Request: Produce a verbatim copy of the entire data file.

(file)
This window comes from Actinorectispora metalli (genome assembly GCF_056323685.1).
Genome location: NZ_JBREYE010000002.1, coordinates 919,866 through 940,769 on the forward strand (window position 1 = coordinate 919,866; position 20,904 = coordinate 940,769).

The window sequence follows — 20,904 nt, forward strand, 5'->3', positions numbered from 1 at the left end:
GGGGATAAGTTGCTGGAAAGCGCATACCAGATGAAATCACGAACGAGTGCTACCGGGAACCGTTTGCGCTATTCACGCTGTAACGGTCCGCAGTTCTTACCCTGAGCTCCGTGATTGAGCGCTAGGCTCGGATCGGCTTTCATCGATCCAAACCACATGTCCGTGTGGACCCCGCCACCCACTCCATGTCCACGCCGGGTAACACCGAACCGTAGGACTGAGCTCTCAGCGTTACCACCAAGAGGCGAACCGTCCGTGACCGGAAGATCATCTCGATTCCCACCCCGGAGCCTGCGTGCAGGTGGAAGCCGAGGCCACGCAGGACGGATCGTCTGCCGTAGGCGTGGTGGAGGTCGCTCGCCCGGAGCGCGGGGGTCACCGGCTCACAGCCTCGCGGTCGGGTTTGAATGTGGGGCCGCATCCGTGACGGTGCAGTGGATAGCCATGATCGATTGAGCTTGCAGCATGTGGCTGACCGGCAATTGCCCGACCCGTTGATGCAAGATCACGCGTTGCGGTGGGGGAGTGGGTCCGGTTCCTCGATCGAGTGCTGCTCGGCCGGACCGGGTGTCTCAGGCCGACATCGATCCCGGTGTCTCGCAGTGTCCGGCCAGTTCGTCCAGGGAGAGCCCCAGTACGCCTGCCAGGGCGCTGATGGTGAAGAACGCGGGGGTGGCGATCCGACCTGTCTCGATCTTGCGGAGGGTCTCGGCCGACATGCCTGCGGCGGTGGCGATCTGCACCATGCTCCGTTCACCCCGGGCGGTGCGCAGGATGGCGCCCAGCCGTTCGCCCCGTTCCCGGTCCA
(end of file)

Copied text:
This window comes from Actinorectispora metalli (genome assembly GCF_056323685.1).
Genome location: NZ_JBREYE010000002.1, coordinates 919,866 through 940,769 on the forward strand (window position 1 = coordinate 919,866; position 20,904 = coordinate 940,769).

The window sequence follows — 20,904 nt, forward strand, 5'->3', positions numbered from 1 at the left end:
GGGGATAAGTTGCTGGAAAGCGCATACCAGATGAAATCACGAACGAGTGCTACCGGGAACCGTTTGCGCTATTCACGCTGTAACGGTCCGCAGTTCTTACCCTGAGCTCCGTGATTGAGCGCTAGGCTCGGATCGGCTTTCATCGATCCAAACCACATGTCCGTGTGGACCCCGCCACCCACTCCATGTCCACGCCGGGTAACACCGAACCGTAGGACTGAGCTCTCAGCGTTACCACCAAGAGGCGAACCGTCCGTGACCGGAAGATCATCTCGATTCCCACCCCGGAGCCTGCGTGCAGGTGGAAGCCGAGGCCACGCAGGACGGATCGTCTGCCGTAGGCGTGGTGGAGGTCGCTCGCCCGGAGCGCGGGGGTCACCGGCTCACAGCCTCGCGGTCGGGTTTGAATGTGGGGCCGCATCCGTGACGGTGCAGTGGATAGCCATGATCGATTGAGCTTGCAGCATGTGGCTGACCGGCAATTGCCCGACCCGTTGATGCAAGATCACGCGTTGCGGTGGGGGAGTGGGTCCGGTTCCTCGATCGAGTGCTGCTCGGCCGGACCGGGTGTCTCAGGCCGACATCGATCCCGGTGTCTCGCAGTGTCCGGCCAGTTCGTCCAGGGAGAGCCCCAGTACGCCTGCCAGGGCGCTGATGGTGAAGAACGCGGGGGTGGCGATCCGACCTGTCTCGATCTTGCGGAGGGTCTCGGCCGACATGCCTGCGGCGGTGGCGATCTGCACCATGCTCCGTTCACCCCGGGCGGTGCGCAGGATGGCGCCCAGCCGTTCGCCCCGTTCCCGGTCCA